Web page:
Further, as pointed out by NCOA, an individual that owns a $3 million home, with $100,000 of shares, will get a full age pension. However, a couple with a $500,000 home and $1 million in shares won’t get a cent of the age pension, despite having half the wealth.
Under the current system, there is actually an incentive to upsize your home, before or after retirement, to spend your super to then get access to the age pension.
Sooner or later, the government will have to stop Australians accessing their super as a lump sum, or heavily restrict it.
This could potentially involve only allowing access to a defined percentage of your super as a lump sum, with the rest to be turned into a lifetime annuity or non-commutable pension.
The advantage of a lifetime annuity is knowing, even if it’s only $50 a week, that you will have more than the government age pension for the remainder of your life.
And then there’s the concept of a “longevity fund” raised regularly by Paul Keating.
The idea behind this concept is a further levy of 2-3% on taxable incomes that acts like an insurance policy. Everyone pays the tax, but if you die before turning 80, bad luck.
“It’s a classic insurance thing,” Keating said last week. “It’s like the houses in the street: you pay your insurance, but only one house burns down. What happens? One person dies earlier, but their work and savings subsidise other people who last into their late 90s.”
However, this is just another tax.
Another way of taking the strain off the public purse would be, for instance, a compulsory deferred annuity that kicked in at age 80.
Pensions and annuities – a longer-term solution
Some argue that the person who is looking at receiving a $200,000 superannuation lump sum (or any sum really) should be forced to allocate it to future income streams, such as something like the following:
When they turn 65 (or preservation age), the following is allowed:
- No more than 40% of the superannuation balance to be accessed as a lump sum.
- About 50-80% of the super balance to be turned into a pension or annuity.
- Up to 25% to be turned into a deferred lifetime annuity, accessed from age 80.
It would stop widespread spending of super before retirement. It would guarantee income streams over and above the age pension for a lifetime. And it would ensure there was some “longevity insurance” for individuals.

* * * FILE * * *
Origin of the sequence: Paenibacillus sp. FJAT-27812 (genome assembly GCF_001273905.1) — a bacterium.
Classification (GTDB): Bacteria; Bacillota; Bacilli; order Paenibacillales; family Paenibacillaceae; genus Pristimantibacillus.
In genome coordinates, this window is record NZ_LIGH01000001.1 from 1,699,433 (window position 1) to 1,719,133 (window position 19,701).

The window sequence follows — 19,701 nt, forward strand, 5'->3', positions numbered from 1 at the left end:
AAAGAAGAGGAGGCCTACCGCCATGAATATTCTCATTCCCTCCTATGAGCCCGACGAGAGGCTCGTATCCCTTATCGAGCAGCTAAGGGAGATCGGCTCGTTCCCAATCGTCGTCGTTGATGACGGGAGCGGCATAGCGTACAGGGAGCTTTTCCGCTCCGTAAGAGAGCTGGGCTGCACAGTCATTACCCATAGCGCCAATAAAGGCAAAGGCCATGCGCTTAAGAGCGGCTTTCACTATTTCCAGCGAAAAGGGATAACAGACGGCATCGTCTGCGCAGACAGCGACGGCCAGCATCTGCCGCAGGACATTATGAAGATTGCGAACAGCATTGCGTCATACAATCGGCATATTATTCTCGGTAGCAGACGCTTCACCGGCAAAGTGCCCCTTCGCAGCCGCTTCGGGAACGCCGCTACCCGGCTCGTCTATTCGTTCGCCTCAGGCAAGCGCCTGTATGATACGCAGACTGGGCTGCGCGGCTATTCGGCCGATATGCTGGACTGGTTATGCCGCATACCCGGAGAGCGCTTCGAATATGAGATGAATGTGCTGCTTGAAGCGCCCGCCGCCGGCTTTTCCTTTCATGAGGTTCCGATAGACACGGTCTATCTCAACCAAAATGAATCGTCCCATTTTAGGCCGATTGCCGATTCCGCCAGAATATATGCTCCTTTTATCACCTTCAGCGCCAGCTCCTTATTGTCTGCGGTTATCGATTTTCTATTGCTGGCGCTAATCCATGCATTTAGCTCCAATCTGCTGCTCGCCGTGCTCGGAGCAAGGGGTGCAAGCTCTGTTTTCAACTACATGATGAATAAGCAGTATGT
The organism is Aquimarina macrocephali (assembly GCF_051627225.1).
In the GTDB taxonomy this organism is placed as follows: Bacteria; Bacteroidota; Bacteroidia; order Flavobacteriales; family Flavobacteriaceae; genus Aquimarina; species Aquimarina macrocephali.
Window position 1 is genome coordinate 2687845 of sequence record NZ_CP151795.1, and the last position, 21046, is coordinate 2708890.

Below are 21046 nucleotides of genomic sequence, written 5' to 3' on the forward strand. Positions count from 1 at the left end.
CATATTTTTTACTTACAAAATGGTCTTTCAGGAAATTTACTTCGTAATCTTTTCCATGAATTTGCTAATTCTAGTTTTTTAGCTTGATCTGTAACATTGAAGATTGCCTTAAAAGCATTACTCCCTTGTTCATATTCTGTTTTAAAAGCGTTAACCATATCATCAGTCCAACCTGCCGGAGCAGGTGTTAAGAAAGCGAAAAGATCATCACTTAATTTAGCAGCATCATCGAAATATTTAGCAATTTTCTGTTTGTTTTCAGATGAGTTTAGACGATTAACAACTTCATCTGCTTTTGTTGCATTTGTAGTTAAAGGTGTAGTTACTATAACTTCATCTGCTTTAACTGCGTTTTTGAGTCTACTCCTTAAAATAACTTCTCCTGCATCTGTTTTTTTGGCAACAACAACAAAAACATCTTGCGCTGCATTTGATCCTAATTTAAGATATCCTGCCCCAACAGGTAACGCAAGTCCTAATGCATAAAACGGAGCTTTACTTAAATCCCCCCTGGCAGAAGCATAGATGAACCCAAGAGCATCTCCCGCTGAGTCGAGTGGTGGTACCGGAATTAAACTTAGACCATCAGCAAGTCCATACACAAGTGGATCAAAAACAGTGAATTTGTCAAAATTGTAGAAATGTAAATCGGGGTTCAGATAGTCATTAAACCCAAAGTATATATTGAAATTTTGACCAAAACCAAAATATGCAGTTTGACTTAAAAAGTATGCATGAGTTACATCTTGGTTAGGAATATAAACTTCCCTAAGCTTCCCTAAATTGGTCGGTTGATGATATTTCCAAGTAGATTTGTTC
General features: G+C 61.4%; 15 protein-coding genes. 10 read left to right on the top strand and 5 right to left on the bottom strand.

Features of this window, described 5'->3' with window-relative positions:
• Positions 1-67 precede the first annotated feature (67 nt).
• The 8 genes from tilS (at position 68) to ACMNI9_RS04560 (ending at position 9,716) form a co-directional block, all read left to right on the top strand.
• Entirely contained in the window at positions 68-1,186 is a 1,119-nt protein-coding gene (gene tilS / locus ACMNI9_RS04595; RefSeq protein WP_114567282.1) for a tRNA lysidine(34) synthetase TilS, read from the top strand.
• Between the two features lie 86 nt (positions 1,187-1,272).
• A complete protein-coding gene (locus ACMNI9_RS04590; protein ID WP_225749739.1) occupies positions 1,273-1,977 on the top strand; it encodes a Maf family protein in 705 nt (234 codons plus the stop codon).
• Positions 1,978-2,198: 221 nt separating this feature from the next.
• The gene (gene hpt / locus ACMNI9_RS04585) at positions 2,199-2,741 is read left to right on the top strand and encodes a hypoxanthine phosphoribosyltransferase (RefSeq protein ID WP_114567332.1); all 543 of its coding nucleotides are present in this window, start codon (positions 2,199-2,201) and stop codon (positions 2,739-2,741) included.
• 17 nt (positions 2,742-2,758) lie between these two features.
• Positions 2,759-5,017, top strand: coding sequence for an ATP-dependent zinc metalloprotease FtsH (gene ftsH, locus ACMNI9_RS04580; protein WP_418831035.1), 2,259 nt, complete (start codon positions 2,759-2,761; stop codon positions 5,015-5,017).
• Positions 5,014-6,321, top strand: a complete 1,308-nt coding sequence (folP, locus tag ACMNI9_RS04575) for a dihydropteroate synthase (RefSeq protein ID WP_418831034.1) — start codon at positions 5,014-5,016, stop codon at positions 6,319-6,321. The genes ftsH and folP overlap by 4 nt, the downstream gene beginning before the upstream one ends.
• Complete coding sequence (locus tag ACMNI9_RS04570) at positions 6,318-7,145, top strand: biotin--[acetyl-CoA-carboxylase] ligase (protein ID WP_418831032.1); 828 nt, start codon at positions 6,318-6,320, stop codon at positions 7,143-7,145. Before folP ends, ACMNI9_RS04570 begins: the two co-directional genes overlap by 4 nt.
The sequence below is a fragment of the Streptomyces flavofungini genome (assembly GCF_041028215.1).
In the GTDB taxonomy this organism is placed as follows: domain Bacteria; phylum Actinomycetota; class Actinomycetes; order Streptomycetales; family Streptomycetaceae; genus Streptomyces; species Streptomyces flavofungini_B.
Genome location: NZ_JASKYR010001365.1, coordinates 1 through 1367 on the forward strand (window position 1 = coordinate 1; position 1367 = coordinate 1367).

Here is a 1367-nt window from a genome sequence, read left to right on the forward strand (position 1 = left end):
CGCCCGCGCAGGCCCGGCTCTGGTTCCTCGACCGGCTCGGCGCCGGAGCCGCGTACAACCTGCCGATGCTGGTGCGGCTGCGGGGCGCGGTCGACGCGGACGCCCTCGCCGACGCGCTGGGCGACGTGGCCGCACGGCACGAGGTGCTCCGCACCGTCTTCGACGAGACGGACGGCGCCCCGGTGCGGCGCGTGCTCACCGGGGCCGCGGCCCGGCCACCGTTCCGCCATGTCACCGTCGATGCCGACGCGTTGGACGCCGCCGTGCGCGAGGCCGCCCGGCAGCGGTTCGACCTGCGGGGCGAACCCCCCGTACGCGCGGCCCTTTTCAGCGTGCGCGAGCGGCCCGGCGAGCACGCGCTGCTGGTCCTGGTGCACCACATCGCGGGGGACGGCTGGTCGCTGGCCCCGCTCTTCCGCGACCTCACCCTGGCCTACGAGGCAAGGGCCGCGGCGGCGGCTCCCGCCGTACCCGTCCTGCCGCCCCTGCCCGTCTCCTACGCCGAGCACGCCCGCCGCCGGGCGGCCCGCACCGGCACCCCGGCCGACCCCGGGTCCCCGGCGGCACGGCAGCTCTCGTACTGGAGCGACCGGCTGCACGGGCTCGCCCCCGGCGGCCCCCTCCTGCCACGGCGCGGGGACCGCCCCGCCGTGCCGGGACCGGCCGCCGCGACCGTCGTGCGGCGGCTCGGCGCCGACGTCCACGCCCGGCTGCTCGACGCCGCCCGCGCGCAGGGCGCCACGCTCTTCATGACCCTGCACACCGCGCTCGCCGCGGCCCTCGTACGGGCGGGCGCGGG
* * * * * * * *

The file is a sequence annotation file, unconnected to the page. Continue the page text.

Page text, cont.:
The information contained in this column should be treated as general advice only. It has not taken anyone’s specific circumstances into account. If you are considering a strategy such as those mentioned here, you are strongly advised to consult your adviser/s, as some of the strategies used in these columns are extremely complex and require high-level technical compliance.
- The Financial Services Council has launched a proposal to the financial services inquiry recommending that the Australian Taxation Office and the Australian Prudential Regulation Authority band together to address the growing systematic risks in the SMSF sector, such as those arising when members borrow inside their SMSFs to buy investment properties. Under the submission, APRA would be more involved in the macro oversight process.
- SMSFs are increasingly using financial advice when entering limited recourse borrowing arrangements (LRBAs), according to the latest SMSF borrowing data report by self-managed super fund service provider Heffron. Of the small but growing proportion of members using LRBAs in Heffron’s funds under administration, 86% were advised by a financial adviser, the report found.
- AMP has shown a large increase in SMSF assets under administration in its first-quarter results. The wealth management company reported $17.3 billion in assets under administration for the period, up $741 million from the last quarter.